The nation's unemployment rate rose to 9.4 percent in May, the highest in more than 25 years. Yet, there is evidence that the recession is loosening its grip: Employers cut 345,000 jobs, the fewest since September, the Labor Department reported.

You can blame new college graduates such as Aneika Fermin, 22, for the rising unemployment rate.

Even though she will officially join the labor force after she graduates next week, she has been looking for a job for months.

"I put myself out there," said Fermin, a marketing major at Drexel University.

Fellow members of the Class of 2009, available for work after their graduations in May, already have swelled the labor force. And because many have not found work, they are now among 14.5 million unemployed Americans, up from 13.7 million in April.

The rise in the number of unemployed has outpaced the increase in the labor force, pushing the jobless rate to 9.4 percent.

It will be a tough road for Fermin and her fellow graduates. Unemployment among young workers age 20 to 24 was 15 percent in May; nearly 2.27 million of them couldn't find work. Among college graduates, unemployment has reached 4.8 percent; a year ago, it was 2.3 percent.

Experts say the economy must grow by 150,000 jobs a month to accommodate new job-seekers such as Fermin and her classmates.

As has been usual, job cuts have spread across the spectrum, with only education, health services, and leisure and hospitality reporting modest gains. Even so, layoffs began last week at Northeastern Hospital in Philadelphia's Port Richmond neighborhood.

There's no sign, so far, that the federal economic-stimulus program has made a dent in construction hiring.

Heavy construction - work involving bridges, roads, and other infrastructure - continued to lose jobs, down 8,700. Even as construction should be picking up in the spring, construction payrolls declined by 12,700 jobs. Architecture and engineering also shed a combined 14,400 jobs.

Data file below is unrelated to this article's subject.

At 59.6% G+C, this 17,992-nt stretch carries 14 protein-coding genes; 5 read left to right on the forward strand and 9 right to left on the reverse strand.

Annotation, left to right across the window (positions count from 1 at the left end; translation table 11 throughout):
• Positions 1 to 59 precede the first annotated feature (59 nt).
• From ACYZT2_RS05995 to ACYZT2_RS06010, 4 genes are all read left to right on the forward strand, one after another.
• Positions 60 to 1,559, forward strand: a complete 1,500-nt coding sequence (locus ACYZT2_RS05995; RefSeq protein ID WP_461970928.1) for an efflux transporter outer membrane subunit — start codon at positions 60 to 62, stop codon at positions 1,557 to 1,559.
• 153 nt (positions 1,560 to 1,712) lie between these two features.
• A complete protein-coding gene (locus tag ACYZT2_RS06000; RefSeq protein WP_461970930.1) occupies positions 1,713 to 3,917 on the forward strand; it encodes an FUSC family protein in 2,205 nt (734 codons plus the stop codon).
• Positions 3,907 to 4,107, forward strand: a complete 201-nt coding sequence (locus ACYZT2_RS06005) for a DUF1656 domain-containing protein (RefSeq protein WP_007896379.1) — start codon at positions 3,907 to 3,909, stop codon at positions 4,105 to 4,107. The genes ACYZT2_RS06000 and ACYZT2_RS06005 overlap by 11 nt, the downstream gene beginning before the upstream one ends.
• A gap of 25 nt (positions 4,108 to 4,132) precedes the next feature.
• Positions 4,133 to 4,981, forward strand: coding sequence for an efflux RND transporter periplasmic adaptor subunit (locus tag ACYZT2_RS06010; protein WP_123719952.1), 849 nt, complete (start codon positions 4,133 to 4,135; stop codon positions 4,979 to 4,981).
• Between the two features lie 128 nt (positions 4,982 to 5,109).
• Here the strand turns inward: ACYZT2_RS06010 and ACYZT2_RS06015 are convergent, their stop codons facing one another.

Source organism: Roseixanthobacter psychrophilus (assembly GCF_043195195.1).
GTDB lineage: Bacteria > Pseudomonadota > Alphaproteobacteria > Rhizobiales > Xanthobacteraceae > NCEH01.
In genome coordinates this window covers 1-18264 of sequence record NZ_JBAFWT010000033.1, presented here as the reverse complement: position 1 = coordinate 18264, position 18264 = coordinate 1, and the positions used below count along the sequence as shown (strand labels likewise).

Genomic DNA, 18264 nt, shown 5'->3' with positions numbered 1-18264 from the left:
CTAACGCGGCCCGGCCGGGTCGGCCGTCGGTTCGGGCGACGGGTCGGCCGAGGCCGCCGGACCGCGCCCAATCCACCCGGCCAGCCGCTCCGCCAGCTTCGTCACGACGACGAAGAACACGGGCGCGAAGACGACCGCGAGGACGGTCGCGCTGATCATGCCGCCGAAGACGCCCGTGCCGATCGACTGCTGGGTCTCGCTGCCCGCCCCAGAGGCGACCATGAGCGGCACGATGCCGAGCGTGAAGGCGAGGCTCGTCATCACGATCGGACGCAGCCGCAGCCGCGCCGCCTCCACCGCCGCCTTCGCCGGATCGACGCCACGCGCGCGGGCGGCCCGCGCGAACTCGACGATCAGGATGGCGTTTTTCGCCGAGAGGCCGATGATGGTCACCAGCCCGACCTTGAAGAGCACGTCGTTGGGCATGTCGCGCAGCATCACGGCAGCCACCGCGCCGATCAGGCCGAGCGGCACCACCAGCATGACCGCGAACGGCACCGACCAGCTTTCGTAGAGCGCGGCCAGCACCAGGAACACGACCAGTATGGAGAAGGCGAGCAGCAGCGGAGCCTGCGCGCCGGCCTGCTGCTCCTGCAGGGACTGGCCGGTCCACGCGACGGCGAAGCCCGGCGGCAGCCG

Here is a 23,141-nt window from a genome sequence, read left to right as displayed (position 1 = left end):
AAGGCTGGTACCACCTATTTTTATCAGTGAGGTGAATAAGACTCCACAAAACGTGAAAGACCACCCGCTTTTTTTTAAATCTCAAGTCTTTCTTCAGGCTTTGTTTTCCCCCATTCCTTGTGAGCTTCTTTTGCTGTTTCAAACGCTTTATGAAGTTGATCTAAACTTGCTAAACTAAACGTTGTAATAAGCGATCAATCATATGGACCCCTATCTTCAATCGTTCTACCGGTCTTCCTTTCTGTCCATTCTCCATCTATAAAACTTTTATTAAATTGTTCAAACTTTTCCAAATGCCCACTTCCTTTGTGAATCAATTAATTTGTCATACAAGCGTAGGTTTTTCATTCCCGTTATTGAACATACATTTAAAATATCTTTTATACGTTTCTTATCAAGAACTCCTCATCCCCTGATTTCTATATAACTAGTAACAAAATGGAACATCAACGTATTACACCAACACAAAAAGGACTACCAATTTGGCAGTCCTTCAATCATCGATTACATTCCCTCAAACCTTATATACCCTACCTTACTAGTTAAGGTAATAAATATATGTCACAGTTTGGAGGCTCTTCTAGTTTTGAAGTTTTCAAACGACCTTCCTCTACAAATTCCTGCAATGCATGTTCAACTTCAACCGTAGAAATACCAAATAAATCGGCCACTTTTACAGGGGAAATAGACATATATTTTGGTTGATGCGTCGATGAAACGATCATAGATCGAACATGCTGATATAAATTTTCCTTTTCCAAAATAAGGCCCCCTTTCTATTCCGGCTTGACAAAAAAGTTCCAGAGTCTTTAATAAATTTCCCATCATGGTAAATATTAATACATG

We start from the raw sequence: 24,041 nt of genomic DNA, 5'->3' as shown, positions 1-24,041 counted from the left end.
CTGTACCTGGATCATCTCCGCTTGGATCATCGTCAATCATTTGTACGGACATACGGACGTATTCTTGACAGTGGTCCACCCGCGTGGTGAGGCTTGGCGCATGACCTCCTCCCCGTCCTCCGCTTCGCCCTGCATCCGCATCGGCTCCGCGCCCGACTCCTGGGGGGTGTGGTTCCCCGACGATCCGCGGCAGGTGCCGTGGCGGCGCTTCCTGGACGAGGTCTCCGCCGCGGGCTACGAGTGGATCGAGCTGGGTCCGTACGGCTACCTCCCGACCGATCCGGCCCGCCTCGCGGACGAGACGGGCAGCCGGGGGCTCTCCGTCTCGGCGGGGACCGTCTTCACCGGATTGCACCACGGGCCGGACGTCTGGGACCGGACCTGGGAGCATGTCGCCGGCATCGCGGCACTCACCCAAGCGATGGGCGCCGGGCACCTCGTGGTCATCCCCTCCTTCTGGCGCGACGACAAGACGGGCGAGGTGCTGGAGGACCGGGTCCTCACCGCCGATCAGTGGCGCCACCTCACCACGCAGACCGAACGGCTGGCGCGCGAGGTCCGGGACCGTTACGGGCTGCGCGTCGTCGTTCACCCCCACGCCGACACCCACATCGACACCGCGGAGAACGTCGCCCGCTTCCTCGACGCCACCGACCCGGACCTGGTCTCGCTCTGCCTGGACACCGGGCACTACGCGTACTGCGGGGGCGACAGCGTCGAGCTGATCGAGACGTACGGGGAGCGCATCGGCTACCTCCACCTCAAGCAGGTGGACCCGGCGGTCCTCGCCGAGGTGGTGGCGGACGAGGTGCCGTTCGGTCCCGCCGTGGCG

Manufacturing continued its way downward, losing 156,000 jobs. Included were 29,800 jobs lost as the automotive industry declined.

On the service side, the steepest losses, 51,000 jobs, came from business, legal, and professional services - one sector that might employ someone such as Fermin. Even so, accounting firms such as Ernst & Young in Philadelphia added jobs, as did waste-management companies, proving that nothing, including a recession, can stop trash or taxes.

Maybe Fermin could have gotten a job with Enterprise Rent-a-Car. Although the Philadelphia office laid off 25 people in the fall, it hired 103 college graduates as management trainees this spring, down from 168 in 2008. "We promote from within, so we need to keep the pipelines open," said local recruiting manager Stacy McClelland.

However, many companies have cut jobs, hours, and pay. The average workweek in May fell to 33.1 hours, the lowest on records dating to 1964.

The State of New Jersey announced earlier this week that it would delay raises and impose 10 days of unpaid leave. Nationwide, hiring by state governments has been flat.

Since the recession - the longest since World War II - began in late 2007, the economy has lost six million jobs.

Including laid-off workers who have given up looking for new jobs or have settled for part-time work, the unemployment rate would have been 16.4 percent in May.

The average length of unemployment rose to 22.5 weeks from 21.4 weeks in April and 16.8 weeks a year ago.

Still, job losses in March and April were less than previously thought. Employers cut 652,000 positions in March, compared with 699,000 previously reported. They eliminated 504,000 jobs in April, fewer than the originally reported 539,000.

"It's flattening out, but we're still having problems," said Rich Milgram, chief executive of in King of Prussia. operates 15,000 online job boards that provide listings based either on geography, such as, or profession, such as

In Philadelphia, he said, job postings rose 10 percent in May, even as the number of resumes posted fell. "That tells me that people have jobs and are getting jobs," Milgram said.

The deepest employment cuts of the recession came in January, when 741,000 jobs disappeared, the most since 1949.

Many economists believe that the jobless rate will hit 10 percent by year-end.

More, including a jobbing blog and Inquirer series, at: http://go.philly.


Coming Monday in Business, a Q-and-A on how to keep your job.EndText